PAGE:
Read more

CESCR Concluding Observations in Uganda

Gitte Dyrhagen Husager
A UN committee has made a landmark statement, urging the Government of Uganda to recognize owners’ land rights among local communities, including pastoralists and other indigenous communities.
COPACSO, one of DCA’s partners advocating for rights of pastoralists in Uganda, called it “a historic step” in putting the rights of pastoralists and indigenous peoples on the national and international agenda.
The UN Committee on Economic, Social and Cultural Rights (CESCR) also called on the government to combat corruption, address food insecurity, and to respect the independence of the NGOs and their activities in defending human rights.
The UN recommendations were published following a thorough examination of Uganda’s human rights record in Geneva on 10-11 June. Many of the recommendations reflected key concerns expressed by civil society.

UN review delayed by 20 years

Although Uganda signed the convention in 1987, this was the first review by the CESCR in Uganda’s history.
Given this momentous opportunity, DCA facilitated local partners’ inputs to the process and organized a delegation to Geneva in cooperation with the National Coalition on Economic, Social and Cultural rights and FIAN.
John Musinguzi, DCA’s program officer who followed the process, said that the review “raised the voices of Ugandan rights holders on economic, social, and cultural rights.”
Reflecting on the outcome, he said it marked ”an important step in the way towards better adherence to human rights in Uganda.”

Indigenous communities’ right to land recognised

A key concern for the UN committee was the lack of formal land titles and cases of land grabbing and forced evictions.
In Uganda there are many examples where local communities are not properly consulted before their land is given away to projects, for example in the extractive mining sector.  
The UN committee pointed to the responsibility of the government to protect its citizens. If examples of land grabbing take place, the government should provide just compensation to those affected.
The UN was especially concerned about the fact that indigenous communities are denied access to their ancestral land. COPACSO had pointed this out in advance of the review in an oral statement to the Committee.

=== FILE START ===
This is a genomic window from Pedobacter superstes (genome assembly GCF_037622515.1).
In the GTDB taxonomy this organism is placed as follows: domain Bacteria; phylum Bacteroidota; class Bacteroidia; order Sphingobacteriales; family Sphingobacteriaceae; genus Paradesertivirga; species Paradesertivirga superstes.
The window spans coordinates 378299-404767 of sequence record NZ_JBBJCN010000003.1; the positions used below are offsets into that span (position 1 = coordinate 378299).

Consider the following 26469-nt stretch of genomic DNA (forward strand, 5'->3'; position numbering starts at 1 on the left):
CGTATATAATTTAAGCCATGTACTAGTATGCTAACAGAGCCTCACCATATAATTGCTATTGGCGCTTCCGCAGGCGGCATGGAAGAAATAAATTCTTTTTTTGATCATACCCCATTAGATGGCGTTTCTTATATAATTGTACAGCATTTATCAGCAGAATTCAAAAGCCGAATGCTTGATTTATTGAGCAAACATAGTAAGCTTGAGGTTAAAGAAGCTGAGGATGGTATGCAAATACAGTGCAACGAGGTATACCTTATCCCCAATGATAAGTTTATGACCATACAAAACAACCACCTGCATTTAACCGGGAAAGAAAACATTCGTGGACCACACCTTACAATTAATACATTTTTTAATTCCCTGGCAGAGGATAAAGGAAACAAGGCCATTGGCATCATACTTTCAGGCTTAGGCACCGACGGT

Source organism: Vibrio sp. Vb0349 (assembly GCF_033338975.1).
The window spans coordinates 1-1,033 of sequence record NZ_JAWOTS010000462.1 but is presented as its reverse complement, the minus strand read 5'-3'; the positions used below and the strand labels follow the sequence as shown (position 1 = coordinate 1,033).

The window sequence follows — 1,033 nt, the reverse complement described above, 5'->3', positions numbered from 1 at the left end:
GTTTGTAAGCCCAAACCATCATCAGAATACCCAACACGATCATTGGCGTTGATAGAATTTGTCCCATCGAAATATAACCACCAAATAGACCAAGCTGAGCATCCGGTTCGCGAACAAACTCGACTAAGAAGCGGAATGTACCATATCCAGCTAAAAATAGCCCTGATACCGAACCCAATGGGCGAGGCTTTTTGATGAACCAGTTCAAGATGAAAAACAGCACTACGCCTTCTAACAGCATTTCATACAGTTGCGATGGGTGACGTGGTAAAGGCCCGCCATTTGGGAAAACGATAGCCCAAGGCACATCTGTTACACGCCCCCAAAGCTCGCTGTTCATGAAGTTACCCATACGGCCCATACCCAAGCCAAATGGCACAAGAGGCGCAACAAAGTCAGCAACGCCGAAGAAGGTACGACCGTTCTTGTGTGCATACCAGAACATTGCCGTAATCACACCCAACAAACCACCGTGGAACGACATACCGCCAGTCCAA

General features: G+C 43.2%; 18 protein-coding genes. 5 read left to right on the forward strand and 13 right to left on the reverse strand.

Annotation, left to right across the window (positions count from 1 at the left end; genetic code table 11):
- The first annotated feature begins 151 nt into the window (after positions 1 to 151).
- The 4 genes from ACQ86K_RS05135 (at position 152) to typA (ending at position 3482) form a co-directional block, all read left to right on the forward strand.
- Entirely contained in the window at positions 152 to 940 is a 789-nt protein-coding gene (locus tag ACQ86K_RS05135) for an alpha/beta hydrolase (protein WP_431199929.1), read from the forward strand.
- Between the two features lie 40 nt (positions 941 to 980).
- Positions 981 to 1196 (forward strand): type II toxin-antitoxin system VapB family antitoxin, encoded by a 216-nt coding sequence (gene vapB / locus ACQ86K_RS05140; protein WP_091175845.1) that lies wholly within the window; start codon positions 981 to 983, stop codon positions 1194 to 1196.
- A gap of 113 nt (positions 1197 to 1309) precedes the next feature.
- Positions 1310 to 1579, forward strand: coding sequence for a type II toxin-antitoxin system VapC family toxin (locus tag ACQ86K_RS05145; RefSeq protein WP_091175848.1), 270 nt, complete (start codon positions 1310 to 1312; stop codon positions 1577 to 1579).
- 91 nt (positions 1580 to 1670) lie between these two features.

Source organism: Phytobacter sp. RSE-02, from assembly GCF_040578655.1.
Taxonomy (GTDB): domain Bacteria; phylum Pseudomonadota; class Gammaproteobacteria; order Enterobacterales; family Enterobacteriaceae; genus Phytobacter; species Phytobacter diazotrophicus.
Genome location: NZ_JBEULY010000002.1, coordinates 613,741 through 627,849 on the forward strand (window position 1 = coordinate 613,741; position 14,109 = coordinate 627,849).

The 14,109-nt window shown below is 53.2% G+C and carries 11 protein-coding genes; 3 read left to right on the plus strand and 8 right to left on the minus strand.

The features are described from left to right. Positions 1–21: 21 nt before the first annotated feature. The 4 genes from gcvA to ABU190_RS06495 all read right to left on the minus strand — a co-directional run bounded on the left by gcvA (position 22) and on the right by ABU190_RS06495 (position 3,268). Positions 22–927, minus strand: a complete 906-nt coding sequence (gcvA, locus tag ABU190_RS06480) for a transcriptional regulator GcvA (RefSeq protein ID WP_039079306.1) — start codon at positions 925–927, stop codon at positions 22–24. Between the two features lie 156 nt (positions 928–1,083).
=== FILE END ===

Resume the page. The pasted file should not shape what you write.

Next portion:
In clear speech, CESCR now recommends that ”the State party recognise indigenous peoples’ rights to their ancestral lands and natural resources”, and that indigenous communities are consulted to give them free, prior and informed consent, before land is seized, in accordance with international standards.
Following the review, COPACSO said that this landmark statement by the UN “addresses the historical injustices faced by pastoralists and other indigenous peoples of Uganda”.

Space for civil society

Another strong point from the UN Committee was regarding the current draft NGO Bill, gazetted on April 10 2015 in Uganda.
The bill includes a number of provisions considered neither in keeping with Uganda´s own constitution, nor in line with its international human rights obligations.
The bill gives the government excessive discretionary and oversight powers and includes a number of vague provisions that risk being arbitrarily applied either not to give operating permits or to dissolve critical civil society organisations.
The UN Committee called therefore on Uganda to amend the bill to respect the independence of NGOs and their important work on monitoring and defending economic, social and cultural rights.
DCA and its partners will follow up and monitor the implementation of these recommendations.https://www.danchurchaid.org/articles/un-uganda-must-recognize-land-owners-and-indigenous-people-s-rights

Our Land is Our Life — AFSA

When spiders unite their webs they can tie a lion ! Civil society webinar on rural development in Africa Date: October 16, 2020 1:30 pm – 3:30 pm CET Organiser: AFSA (African Food Sovereignty Alliance) SECAM (Symposium of Episcopal Commission in Africa and Madagascar) AEFJN (Africa Europe Faith and Justice Network) CGLTE-OA (Convergence globale des […]

Our Land is Our Life — AFSA

Pastoral women video on COVID 19 in Karamoja — Arid Landscape Initiative ALIN Africa

Pastoralists are not static to change. But are responding to emergencies with the rest of the world.

Pastoral women video on COVID 19 in Karamoja — Arid Landscape Initiative ALIN Africa

Coronavirus disease (COVID-19) is an infectious disease of humans caused by a coronavirus newly discovered in 2019 – SARS-CoV-2. COVID-19 has been declared a global pandemic and continues to spread around the world including Africa, where the number of cases is steadily increasing. As of 2nd November 2020, there have been 46,403,652 confirmed cases of COVID-19, including 1,198,569 deaths. Overall in Africa so far there are; 1,328,278 cases  confirmed and the death toll stands at 30,000 as of November 2020 according to the WHO, CDC 2020  and Africa CDC report.

In Uganda as per the WHO november 2020 report, 12791 cases were confirmed, with deaths standing at 114 standing at 0.98% of all cases in the continent and this rate is anticipated to increase. This growing rate in the cases plus uncertainty of when and whether this will end has left quite a number of ugandans discombobulated. The struggle for how to cope with the virus given the unpredictability of the situation triggers questions of how the various sectors and groups in the country and beyond are dealing with the new normal especially given the fact that the impact by far across all sectors is ground breaking and has left many devastated. More details coming..